As part of “Right to Know” week in Canada, Saskatchewan’s Right to Know Committee hosted a lecture by Graham Smith, the Deputy Commissioner and Director of Freedom of Information, United Kingdom Information Commission.
The United Kingdom is known for its progressive stance on Open Government and Open Data and has made monumental strides in that space in the past decade. Surprisingly, the UK did not have a Freedom of Information Act until 2000 when the Blair Government made the commitment during its first term in office. In fact, the FOI Act did not come fully into effect until 2005.
The Blair Government’s Open Government agenda was primarily focused on improving voter turnout during elections and curing the voter apathy that had resulted from a long tradition of keeping the public in the dark about what the Government was up to.
This new level of transparency and openness was seen as a way to regain the public trust and improve the perception of government and it has largely worked. What’s amazing is that the UK Government used Canada’s and Australia’s FOI Act as a model for their Act, but they have since surpassed us in their progressive use of Open Government and Open Data practices, policies and principles.
The current UK government has completely embraced the Open Goverment concept and has quickly gone down the path of promoting open government data, through the development of http://www.data.gov.uk. They have made hundreds of government datasets available for free — to be used as people like. As a result citizens and commercial ventures have made use of the data to develop useful applications.
The UK government has also been progressive in making digital or “soft copies” of information available. Smith talked about the importance of keeping up with the current technology and providing information in a format that is useful and preferred by those requesting it. They will even post to Facebook or Twitter if that’s how it is preferred.
That is not to say that the UK is still not very concerned about personal privacy. Smith made it clear that there is a balance required, but it would seem that the UK government is more willing to accept some risk to ensure there is true transparency and openness. That is refreshing!
He even discussed how the UK is currently considering providing people with access to their own personal health records, and explained that there are great potential benefits including improved accuracy of health information. As far as I’m concerned this makes perfect sense and I don’t understand why I don’t have access to that now — they are MY health records.
True public transparency in the UK is still a work in progress. For example, civil servant salaries are still not disclosed to the public and there is a great deal of controversy surrounding that topic. However, that will go ahead in the near future. While the UK has moved quickly in some areas, it lags in others – he explained that often politicians talk about the importance of Open Government, but in many cases it is just rhetoric and their words are not put in to practice.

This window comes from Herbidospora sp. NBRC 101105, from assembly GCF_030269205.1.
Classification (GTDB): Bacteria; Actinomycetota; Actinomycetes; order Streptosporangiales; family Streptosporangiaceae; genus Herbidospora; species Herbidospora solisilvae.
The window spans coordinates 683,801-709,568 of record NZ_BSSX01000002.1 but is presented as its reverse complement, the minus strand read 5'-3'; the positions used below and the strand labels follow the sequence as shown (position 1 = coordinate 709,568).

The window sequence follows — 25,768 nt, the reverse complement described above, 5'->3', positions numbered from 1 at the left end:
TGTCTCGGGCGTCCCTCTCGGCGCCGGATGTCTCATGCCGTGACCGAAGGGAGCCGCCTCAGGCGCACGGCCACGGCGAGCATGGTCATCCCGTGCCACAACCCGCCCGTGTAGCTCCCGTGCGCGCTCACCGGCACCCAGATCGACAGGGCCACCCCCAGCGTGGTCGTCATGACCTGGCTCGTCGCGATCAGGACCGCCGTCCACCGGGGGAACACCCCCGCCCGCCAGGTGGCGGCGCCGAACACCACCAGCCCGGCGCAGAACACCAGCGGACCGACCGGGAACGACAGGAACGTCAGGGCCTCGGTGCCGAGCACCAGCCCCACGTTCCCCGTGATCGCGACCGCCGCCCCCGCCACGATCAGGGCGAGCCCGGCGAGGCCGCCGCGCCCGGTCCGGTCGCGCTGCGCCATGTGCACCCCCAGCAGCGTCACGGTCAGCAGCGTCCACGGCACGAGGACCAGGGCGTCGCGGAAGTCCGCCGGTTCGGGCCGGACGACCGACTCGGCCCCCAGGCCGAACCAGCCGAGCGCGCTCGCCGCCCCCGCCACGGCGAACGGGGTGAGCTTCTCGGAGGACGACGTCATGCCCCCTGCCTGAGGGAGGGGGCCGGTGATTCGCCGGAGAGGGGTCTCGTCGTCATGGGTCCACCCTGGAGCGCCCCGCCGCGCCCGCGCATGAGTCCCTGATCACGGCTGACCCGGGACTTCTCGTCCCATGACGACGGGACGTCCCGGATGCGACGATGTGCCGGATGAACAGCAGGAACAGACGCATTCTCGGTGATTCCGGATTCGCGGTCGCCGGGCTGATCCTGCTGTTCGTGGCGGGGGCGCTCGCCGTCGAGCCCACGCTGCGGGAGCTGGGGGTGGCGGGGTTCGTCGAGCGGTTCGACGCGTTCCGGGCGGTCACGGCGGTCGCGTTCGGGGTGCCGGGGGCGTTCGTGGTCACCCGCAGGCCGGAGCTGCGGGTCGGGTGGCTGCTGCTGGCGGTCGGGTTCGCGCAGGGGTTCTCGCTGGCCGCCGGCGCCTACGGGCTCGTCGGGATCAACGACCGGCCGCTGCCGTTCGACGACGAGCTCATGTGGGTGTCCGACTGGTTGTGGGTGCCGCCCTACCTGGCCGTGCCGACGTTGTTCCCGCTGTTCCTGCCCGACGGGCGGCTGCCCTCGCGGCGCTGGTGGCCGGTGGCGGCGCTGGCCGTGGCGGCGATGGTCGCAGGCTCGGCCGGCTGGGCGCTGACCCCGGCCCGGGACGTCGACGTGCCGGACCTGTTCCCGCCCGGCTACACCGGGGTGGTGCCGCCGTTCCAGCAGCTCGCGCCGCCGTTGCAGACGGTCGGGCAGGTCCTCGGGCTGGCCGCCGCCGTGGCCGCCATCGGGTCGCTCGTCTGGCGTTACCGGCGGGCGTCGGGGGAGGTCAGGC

The message that resonated most with me was his comment that governments need to “go beyond minimum compliance requirements” and begin to proactively disclose information to build trust and transparency in government. It is after all the people’s “right to know” what is going on with their government.
New technology has made it easier than ever before to communicate and collaborate with others. The quick global adoption of social media sites such as Facebook and Twitter have completely changed the landscape for how the masses communicate. While the private sector has moved quickly to innovate and change service delivery, the public sector has been slow to react; much to the dismay of citizens. Governments are now in catch-up-mode and looking for quick wins and long-term strategies. Progressive governments have adopted what has been dubbed as the “Open Government” approach.
Essentially, Open Government is about providing easy open access to government information, improved service delivery and enhanced interaction and collaboration with citizens and the business community. The move towards Open Government is essential, because citizens are no longer willing to accept slow unresponsive service and expect to be able to have meaningful real time interactions with their governement . We have all been spoiled by instantaneous access to private sector information and services and we expect the same level of service from our governments.
Kate Lundy, Australian Senator and Open Government proponent, gave an excellent description of Open Government in her speech at the 2010 Gov 2.0 Expo in Washington DC. She explained that there are three essential principles of Open Government: democratizing data, citizen-centric services and participatory democracy. Open Government builds “trust and confidence in government..,” said Lundy, “…the internet is the prime catalyst for the next big step in democracy.”
Lundy’s Three Pillars of Open Government:
- Making information available in a useful open format unless there is a demonstrable reason not to.
- A pro-disclosure approach where the default is to publish.
- Encourages citizens and business to contribute and to innovate with government information adding social and economic value.
- User experience that is clear, seamless, easy-to-use and up-to-date.
- Not cluttered by multi-level complexities of government.
- Tailorable to meet the needs of individual citizens.
- Engaging citizens collaboratively on the design, development and implementation of government policy and services
- Adaptable, applied, purposeful and outcome oriented policy development
- The best ideas for government are not alway found within government.